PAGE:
She was raised to run that business. She wanted it, she knew how to do it, and she could make all the right decisions. If only someone she loved believed in her. Well, nope, that wasn't going to happen; see ya, bro & hubby! If only she could hire people to believe in her. YES! Her father's house manager, a crusty horse trainer (John Malkovich), and a gentle stable hand would take that on. And history was made.

Secretariat. Penny Tweedy's only non-fair-weather friend. Everyone else in her life abandoned her when the going got rough.

I will take my kids to this movie. I want to see it again and add it to our collection of movies, I enjoyed it so much. What I want to see more than anything else, beyond the edge-of-my-seat, heart-thumpingly exciting horse racing, beyond watching Penny rock on with her bad self, telling off her competitors and creditors (all high-powered men), is John Malkovich. I want to see pink-suited, plaid-hatted, crusty old horse trainer Malkovich swearing in Disney-curses and in stilted French, dancing while celebrating the horse that he helped train to victory beyond belief.

Tuesday, October 05, 2010

School year scheduling

We've made several new scheduling transitions for the 2010 school year thus far, to move toward balancing the rocky mountain/valley that is our work-life, especially now that both kids are in public school. The changes all arose from my need to adjust my work hours, because getting home after 6:30 p.m. every night just was draining me, with only 90 minutes to spend with my family before they were all in bed for the night.

What we had been doing:
When Rosie started Kindergarten two years ago we made some big changes to make the timing work, first with Monkeyrotica changing his work schedule, arriving super-early and leaving super-early (and as a result, exhausted and going to bed the same time as the kids). Grandma S came to our house every morning for the past two school years to help Rosie get ready for school while I took Dash to daycare. The first year and a half, Grandma S also came after school to pick up Rosie from the bus stop, but when we moved Dash to a pre-K closer to home this past January, Monkey was able to make the bus in time.

What's the latest twist? 
Monkey still has his early-early workday, but I'm dropping both kids off at morning-care (a.k.a. school-age child-care or SACC). At work, I've shortened my days slightly to arrive home in time for the bus because I've decided that the after-school time between 4-6 pm are golden hours of family engagement time. Even this early in the school year, the kids are bringing home homework, which is best done while they have enough energy to complete it, not after dinner when they're starting to get bleary and surly. Also, many age-specific after-school activities, like sports clubs, scouts, art classes and the like are scheduled right when school ends, so if I want to get them to an activity, I need to be around. Monkey's already said that due to his complete disdain for all things sport-related, he's not schlepping kids to sports training. And the other activity that the kids were missing out on? Playing with the neighborhood kids. Today, after school, Rosalie will have her 2nd ever playdate with one of the little girls who lives one block over. Why weren't these happening earlier? Let's just say, out of sight, out of mind——by not being home earlier and visibly available, my kids just weren't socializing with the neighborhood kids (even though there are a dozens of them in their age groups). Starting this week, I'll be home every afternoon at 4! Yay!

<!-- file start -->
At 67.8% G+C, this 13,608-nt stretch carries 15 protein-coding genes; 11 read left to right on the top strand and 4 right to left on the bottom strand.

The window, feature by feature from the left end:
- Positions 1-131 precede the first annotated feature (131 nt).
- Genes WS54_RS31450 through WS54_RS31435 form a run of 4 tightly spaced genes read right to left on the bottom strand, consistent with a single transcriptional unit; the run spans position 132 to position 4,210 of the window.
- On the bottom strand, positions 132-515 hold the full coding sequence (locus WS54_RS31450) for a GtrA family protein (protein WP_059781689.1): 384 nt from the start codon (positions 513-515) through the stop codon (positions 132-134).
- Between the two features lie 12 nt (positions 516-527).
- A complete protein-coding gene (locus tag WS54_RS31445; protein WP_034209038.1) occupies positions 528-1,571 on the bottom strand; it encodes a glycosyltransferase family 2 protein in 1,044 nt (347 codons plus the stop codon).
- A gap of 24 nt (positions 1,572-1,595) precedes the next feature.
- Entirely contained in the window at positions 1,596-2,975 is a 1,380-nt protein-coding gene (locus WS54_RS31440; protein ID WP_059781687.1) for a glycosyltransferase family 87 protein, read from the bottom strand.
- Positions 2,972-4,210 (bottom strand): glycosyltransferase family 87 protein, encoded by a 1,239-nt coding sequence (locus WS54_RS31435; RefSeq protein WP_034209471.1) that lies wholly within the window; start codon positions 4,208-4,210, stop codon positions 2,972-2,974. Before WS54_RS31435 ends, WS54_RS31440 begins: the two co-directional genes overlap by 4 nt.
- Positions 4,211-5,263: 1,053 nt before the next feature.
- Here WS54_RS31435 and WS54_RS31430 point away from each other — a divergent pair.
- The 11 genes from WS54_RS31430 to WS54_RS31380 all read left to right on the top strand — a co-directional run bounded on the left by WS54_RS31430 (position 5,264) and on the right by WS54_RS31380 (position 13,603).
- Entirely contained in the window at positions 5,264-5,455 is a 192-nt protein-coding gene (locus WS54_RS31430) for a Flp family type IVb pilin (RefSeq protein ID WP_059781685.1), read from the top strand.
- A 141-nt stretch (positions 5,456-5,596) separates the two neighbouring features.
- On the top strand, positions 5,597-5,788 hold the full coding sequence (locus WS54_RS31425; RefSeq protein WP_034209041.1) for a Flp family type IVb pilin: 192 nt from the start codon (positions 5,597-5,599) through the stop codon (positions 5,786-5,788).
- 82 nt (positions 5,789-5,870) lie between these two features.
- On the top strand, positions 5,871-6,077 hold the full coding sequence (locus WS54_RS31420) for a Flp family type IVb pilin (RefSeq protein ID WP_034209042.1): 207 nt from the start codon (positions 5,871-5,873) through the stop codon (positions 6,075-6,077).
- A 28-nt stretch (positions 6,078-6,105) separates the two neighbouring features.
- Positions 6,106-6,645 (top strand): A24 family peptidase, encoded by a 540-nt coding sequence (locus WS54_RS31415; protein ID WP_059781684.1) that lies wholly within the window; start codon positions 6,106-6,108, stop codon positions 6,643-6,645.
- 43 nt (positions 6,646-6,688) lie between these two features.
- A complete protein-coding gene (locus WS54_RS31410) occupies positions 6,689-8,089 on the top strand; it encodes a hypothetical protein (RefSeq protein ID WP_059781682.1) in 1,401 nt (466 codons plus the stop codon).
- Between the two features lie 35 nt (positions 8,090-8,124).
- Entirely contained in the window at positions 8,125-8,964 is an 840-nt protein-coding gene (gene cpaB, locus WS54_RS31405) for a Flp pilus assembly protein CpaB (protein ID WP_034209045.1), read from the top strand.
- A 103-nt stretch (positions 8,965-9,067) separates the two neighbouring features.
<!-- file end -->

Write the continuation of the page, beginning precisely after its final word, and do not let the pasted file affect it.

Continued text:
Results: More family time and kids activities (and homework).
The activities are already racking up. Monday is after-school soccer for both and Wednesday is tap class (just Rosie). I want to get them both into an art class when it comes available, and maybe into track club. Neither of them have shown any interest in scouting, which is fine—that's a major time-suck what with all of the parent-volunteer work. On Saturdays we also have back-to-back Japanese calligraphy (Rosie) and karate (Dash), then Dash takes ballet in the afternoon. For each, that's currently 3 activities. Not totally overscheduled yet, right? There are still four free days in the week for family walks, bike rides, and outdoor fun! And, then just maybe I can fit in some crafting or personal activities, huh?

Back to the homework, however. Dash was out of school with a fever for three days last week, and I was completely blindsided by the nine make-up assignments that were sent home with him on Friday. I didn't even notice they were in his backpack until Sunday night after they were in bed! I'm becoming aware that we haven't really established our home as a place of learning, because the children truly struggle with the assignments. Groaning, flopping, distractions, sidetrips, stalling—Dash has been trying the works. This morning, I realized that I had a trick in my back pocket: their morning care. The kids are supervised by licensed childcare professionals for 1.5 hours before their bus arrives and they have a homework table. SCORE! I had no idea that I'd be calling on them so soon, but we were getting nowhere at home. Out of nine assignments, Dash scribbled out one yesterday, fighting it the whole time. Today, sitting down with the staff at SACC, Dash was working away on his homework even before I'd left the room. Warms my stressed-out, stretched-thin-mom's heart.

I'm feeling really good about all these schedule decisions! Which helps a great deal, because our basement flooded AGAIN last week and we have to replace the flooring, with three to four expensive days of repairs and installation ahead of us.